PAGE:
'For many of those families, that has all been struck down out of the blue by a regime that they had fled in the past, that they believed they had gotten away from,' he said. 'This is an incident that is truly horrible, and I am angry, I am disappointed, but I am firmly committed to getting answers and compensation and help and justice for the victims.'

Navigating politics in the US, Iraq and at home

As for the United States, Trudeau had declined days earlier to respond to questions about Trump's comment that the Ukrainian plane was 'flying in a pretty rough neighborhood' when it fell from the sky Wednesday upon takeoff.

'I'll let Mr. Trump's words stand for himself,' said Trudeau, who weeks earlier got caught apparently sharing a laugh with other world leaders at Trump's expense at Buckingham Palace. The American President responded by calling Trudeau 'two-faced.'

Asked Saturday about Iran's mention of US tensions contributing to the environment in which it shot down the airliner, Trudeau demurred.

'I've had a number of conversations with the US President recently and will continue to,' he said. 'The reality is there have been significant tensions in that region for a long time ... and what we are calling for now is a deescalation.'

Following the crash, the Canadian government considered the crisis an 'all hands on deck right now' situation, with various agencies at work to respond, a Canadian government official told CNN. Trudeau also reached out to a variety of allies for help, the official said Friday.

'Frankly, we're working very closely with the Trump administration,' the official said. 'They offered their help. (Foreign) Minister (Francois-Philippe) Champagne just spoke with (US) Secretary (of State Mike) Pompeo.'

Trudeau met face-to-face Friday with families of the victims. He has pledged to keep them informed. But many victims' relatives and friends who spoke to CNN said Trudeau should do more to press both Iran and the United States on the crash investigation.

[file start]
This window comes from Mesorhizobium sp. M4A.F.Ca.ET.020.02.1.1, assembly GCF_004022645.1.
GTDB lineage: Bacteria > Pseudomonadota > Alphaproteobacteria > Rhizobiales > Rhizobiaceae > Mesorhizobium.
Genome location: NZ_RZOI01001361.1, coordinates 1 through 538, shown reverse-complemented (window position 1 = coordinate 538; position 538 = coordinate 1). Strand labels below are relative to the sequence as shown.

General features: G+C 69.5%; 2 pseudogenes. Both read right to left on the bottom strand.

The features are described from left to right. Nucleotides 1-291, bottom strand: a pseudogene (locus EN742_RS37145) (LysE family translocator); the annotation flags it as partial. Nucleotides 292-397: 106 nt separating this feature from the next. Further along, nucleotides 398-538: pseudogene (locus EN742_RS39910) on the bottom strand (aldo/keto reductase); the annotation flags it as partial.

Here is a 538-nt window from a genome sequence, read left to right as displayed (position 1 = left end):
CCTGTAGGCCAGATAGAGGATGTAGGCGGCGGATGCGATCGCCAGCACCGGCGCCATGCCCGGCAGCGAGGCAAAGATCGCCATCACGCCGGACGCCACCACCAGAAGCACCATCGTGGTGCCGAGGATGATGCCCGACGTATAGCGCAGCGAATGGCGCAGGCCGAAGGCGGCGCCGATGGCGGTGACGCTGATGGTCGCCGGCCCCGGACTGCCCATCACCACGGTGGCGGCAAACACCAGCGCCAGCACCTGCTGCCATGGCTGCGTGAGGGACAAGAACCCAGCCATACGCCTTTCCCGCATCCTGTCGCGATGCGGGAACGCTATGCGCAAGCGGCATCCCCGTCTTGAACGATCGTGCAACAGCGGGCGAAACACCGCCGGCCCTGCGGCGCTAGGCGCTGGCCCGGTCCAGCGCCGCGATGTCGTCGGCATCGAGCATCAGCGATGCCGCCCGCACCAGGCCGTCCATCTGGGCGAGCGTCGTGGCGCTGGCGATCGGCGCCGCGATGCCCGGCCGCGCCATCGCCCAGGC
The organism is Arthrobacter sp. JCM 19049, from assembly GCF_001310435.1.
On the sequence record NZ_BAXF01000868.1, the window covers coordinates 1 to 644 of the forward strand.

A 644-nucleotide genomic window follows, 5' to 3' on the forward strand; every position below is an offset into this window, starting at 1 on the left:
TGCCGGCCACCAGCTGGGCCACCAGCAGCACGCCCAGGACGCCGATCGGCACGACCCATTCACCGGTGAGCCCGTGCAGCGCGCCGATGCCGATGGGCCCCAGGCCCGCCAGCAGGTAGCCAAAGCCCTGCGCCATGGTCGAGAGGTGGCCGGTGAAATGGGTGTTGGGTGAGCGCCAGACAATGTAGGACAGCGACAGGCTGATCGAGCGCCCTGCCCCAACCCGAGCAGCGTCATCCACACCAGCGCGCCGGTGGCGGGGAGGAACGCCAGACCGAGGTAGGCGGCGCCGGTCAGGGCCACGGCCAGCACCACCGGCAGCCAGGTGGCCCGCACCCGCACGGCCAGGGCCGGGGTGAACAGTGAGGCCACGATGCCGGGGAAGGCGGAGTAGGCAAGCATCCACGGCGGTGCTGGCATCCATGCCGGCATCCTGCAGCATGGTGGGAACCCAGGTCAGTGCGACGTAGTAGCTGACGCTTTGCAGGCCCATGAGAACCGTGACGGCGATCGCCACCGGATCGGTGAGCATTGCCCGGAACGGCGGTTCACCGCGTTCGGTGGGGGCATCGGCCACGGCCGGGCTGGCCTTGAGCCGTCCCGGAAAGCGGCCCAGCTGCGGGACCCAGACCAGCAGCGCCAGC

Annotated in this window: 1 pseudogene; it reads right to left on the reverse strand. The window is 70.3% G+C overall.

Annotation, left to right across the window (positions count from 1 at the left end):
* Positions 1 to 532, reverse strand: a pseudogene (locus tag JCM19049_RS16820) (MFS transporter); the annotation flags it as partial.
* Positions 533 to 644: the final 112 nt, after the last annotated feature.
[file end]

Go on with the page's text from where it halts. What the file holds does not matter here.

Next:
'How are they going to respond to the parents of the children of the loss of their sons, daughters, husbands, wives. This is so surreal,' said Rosie, a family friend of a victim who attended a vigil Thursday in Toronto. She asked CNN not to use her last name.

But Trudeau also must navigate his nation's posture in Iraq. Canada leads NATO's noncombat mission in the Middle Eastern hotspot, where several hundred Canadian soldiers are training Iraqi counterparts. The effort could be key to keeping ISIS at bay, especially since the US-led military coalition in the region temporarily stopped its anti-ISIS missions amid the hostility from Iran and the militias it supports.

Huddled with ministers and advisers since the plane disaster, Trudeau has been trying to fashion a response that is forceful and gets Canadian officials on the ground but does not provoke Iran, with which Canada has not had diplomatic relations for years.

The Canadian government has been waiting for Iran to issue visas so several of its officials waiting in Ankara, Turkey, can access to the crash site, Trudeau said Saturday. Iran's cooperation on this score will be among the 'tangible examples' its leaders can offer to show their commitment to 'real cooperation and real openness' in the investigation, he said.

How Trudeau proceeds will impact not only his standing in global affairs but also how he is received at home, where the consequences of the airliner catastrophe is sure to consume victims' loved ones -- and his government's attention -- for months and years to come.

'The Prime Minister is heartbroken, of course, but he's also focused,' the Canadian government official said. 'The Prime Minister knows and recognizes that it is his job to do all this and that the families are counting on him.'